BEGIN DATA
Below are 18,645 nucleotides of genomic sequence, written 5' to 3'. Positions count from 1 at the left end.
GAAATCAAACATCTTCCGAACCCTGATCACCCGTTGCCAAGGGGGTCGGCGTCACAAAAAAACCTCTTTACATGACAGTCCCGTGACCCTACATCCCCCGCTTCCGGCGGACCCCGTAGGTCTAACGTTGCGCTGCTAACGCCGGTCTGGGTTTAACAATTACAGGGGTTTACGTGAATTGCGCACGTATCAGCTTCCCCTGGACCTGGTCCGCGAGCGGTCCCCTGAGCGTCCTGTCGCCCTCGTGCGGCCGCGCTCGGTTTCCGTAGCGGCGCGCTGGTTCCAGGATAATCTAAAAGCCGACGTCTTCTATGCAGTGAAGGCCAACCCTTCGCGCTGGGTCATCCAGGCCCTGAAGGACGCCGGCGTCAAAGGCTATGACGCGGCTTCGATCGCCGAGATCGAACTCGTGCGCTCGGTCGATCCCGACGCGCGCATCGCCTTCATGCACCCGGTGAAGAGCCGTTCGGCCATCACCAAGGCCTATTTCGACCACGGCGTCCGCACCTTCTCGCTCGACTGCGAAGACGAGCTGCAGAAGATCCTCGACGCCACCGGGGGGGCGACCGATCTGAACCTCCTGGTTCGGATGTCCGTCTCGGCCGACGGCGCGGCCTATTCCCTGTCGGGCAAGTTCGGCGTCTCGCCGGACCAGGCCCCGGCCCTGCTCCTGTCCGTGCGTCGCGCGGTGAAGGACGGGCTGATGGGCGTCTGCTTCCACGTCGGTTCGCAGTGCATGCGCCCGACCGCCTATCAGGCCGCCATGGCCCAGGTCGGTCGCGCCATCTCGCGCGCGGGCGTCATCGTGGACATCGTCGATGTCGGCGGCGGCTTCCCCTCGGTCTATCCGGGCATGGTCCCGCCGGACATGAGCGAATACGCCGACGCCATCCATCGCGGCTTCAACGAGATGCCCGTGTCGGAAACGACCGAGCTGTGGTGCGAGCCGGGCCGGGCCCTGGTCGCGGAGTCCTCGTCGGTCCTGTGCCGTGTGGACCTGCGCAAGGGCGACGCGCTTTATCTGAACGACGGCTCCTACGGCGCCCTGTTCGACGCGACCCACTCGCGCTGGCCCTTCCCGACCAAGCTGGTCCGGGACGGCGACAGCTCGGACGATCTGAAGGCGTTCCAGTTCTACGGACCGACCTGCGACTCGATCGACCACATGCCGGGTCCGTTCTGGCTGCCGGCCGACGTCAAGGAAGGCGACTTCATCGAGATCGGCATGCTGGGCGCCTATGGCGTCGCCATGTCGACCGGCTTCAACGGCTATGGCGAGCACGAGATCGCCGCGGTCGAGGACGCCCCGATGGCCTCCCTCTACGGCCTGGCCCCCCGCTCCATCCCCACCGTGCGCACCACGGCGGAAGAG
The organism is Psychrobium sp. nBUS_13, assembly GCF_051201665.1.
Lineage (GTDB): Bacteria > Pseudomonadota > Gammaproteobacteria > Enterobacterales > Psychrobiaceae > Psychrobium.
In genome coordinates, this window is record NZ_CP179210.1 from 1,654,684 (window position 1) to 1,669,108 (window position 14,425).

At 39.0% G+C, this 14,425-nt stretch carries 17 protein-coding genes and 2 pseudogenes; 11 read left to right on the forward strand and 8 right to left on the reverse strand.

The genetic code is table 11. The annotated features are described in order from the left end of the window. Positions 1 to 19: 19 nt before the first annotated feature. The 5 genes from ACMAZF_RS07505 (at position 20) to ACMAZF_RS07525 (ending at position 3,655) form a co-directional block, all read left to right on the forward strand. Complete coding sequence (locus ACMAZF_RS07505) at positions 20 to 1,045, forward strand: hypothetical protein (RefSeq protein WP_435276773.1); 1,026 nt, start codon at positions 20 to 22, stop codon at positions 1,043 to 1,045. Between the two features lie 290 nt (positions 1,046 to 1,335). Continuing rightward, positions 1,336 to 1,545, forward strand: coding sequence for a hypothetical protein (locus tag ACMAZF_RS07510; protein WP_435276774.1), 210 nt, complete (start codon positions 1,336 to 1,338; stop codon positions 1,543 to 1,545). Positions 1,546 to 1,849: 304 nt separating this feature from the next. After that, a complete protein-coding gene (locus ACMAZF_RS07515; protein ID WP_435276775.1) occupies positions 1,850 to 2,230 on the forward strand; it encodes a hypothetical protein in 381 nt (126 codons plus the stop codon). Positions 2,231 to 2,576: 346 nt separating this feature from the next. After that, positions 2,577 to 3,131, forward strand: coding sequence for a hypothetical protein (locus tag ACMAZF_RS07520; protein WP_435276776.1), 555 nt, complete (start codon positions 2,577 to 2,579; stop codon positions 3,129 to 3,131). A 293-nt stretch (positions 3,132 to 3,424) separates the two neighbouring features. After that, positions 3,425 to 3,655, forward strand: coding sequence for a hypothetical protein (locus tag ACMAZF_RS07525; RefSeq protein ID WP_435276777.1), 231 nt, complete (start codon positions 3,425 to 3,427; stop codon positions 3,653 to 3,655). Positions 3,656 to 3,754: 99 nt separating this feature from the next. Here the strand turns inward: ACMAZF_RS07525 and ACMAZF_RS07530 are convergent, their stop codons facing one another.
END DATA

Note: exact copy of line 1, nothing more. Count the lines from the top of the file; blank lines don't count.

Below are 18,645 nucleotides of genomic sequence, written 5' to 3'. Positions count from 1 at the left end.